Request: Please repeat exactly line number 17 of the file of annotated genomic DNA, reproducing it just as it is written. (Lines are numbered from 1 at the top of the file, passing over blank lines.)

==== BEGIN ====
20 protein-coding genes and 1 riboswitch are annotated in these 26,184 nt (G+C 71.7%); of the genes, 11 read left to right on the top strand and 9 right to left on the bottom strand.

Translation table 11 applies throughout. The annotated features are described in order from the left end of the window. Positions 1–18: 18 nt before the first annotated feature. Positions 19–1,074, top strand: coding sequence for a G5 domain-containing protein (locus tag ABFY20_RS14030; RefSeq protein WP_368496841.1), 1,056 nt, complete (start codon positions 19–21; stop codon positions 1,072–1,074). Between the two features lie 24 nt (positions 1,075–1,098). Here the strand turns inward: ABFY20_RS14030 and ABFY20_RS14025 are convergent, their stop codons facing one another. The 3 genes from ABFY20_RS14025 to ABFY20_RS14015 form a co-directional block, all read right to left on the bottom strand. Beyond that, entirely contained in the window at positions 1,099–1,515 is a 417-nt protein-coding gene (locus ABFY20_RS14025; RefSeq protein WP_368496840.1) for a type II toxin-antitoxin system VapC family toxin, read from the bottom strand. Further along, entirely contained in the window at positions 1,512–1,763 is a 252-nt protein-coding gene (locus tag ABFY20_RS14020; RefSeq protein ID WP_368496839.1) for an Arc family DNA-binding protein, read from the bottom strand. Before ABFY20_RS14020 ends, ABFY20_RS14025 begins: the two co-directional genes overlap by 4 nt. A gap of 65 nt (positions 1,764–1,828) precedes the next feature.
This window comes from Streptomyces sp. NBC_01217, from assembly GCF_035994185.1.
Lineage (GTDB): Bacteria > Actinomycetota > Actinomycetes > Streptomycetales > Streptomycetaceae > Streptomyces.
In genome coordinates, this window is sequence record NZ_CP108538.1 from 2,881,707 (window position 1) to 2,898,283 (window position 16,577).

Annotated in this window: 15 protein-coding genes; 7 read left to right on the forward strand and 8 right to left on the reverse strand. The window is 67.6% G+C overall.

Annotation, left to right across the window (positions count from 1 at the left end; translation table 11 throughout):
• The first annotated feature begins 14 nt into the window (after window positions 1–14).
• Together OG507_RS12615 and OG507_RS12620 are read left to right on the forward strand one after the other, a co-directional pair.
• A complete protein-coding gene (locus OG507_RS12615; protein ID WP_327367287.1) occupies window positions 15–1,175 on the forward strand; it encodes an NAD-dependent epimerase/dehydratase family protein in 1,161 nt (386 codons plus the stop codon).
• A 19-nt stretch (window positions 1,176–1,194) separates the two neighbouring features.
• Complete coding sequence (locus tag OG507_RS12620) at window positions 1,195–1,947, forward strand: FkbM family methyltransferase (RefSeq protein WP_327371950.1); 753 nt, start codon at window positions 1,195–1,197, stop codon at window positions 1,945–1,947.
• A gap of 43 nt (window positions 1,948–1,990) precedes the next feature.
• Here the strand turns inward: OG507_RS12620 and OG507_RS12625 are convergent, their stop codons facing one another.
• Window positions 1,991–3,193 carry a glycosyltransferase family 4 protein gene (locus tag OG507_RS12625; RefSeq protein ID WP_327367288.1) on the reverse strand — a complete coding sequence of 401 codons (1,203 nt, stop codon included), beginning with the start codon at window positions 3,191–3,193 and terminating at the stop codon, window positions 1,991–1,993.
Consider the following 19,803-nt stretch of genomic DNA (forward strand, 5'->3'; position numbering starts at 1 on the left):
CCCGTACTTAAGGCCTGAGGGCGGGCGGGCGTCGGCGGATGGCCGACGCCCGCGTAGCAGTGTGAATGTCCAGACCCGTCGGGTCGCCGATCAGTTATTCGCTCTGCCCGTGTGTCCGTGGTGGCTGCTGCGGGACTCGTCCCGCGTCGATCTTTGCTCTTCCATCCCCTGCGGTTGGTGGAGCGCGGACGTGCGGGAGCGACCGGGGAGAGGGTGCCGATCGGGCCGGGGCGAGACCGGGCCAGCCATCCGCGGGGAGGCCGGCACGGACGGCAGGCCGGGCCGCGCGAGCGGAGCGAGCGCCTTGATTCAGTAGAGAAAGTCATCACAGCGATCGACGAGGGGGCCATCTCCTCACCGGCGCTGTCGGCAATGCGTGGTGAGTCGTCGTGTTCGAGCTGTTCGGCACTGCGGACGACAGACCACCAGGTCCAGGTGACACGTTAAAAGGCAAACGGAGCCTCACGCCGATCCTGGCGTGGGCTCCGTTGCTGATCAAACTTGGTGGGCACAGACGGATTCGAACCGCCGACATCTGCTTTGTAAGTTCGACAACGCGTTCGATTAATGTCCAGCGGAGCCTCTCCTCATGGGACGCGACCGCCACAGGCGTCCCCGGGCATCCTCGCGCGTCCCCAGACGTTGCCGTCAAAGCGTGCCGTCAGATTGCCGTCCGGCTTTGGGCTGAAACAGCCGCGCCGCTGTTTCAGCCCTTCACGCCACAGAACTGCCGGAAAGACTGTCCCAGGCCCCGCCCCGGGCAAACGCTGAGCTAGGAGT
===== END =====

CCCGTACTTAAGGCCTGAGGGCGGGCGGGCGTCGGCGGATGGCCGACGCCCGCGTAGCAGTGTGAATGTCCAGACCCGTCGGGTCGCCGATCAGTTATTCGCTCTGCCCGTGTGTCCGTGGTGGCTGCTGCGGGACTCGTCCCGCGTCGATCTTTGCTCTTCCATCCCCTGCGGTTGGTGGAGCGCGGACGTGCGGGAGCGACCGGGGAGAGGGTGCCGATCGGGCCGGGGCGAGACCGGGCCAGCCATCCGCGGGGAGGCCGGCACGGACGGCAGGCCGGGCCGCGCGAGCGGAGCGAGCGCCTTGATTCAGTAGAGAAAGTCATCACAGCGATCGACGAGGGGGCCATCTCCTCACCGGCGCTGTCGGCAATGCGTGGTGAGTCGTCGTGTTCGAGCTGTTCGGCACTGCGGACGACAGACCACCAGGTCCAGGTGACACGTTAAAAGGCAAACGGAGCCTCACGCCGATCCTGGCGTGGGCTCCGTTGCTGATCAAACTTGGTGGGCACAGACGGATTCGAACCGCCGACATCTGCTTTGTAAGTTCGACAACGCGTTCGATTAATGTCCAGCGGAGCCTCTCCTCATGGGACGCGACCGCCACAGGCGTCCCCGGGCATCCTCGCGCGTCCCCAGACGTTGCCGTCAAAGCGTGCCGTCAGATTGCCGTCCGGCTTTGGGCTGAAACAGCCGCGCCGCTGTTTCAGCCCTTCACGCCACAGAACTGCCGGAAAGACTGTCCCAGGCCCCGCCCCGGGCAAACGCTGAGCTAGGAGT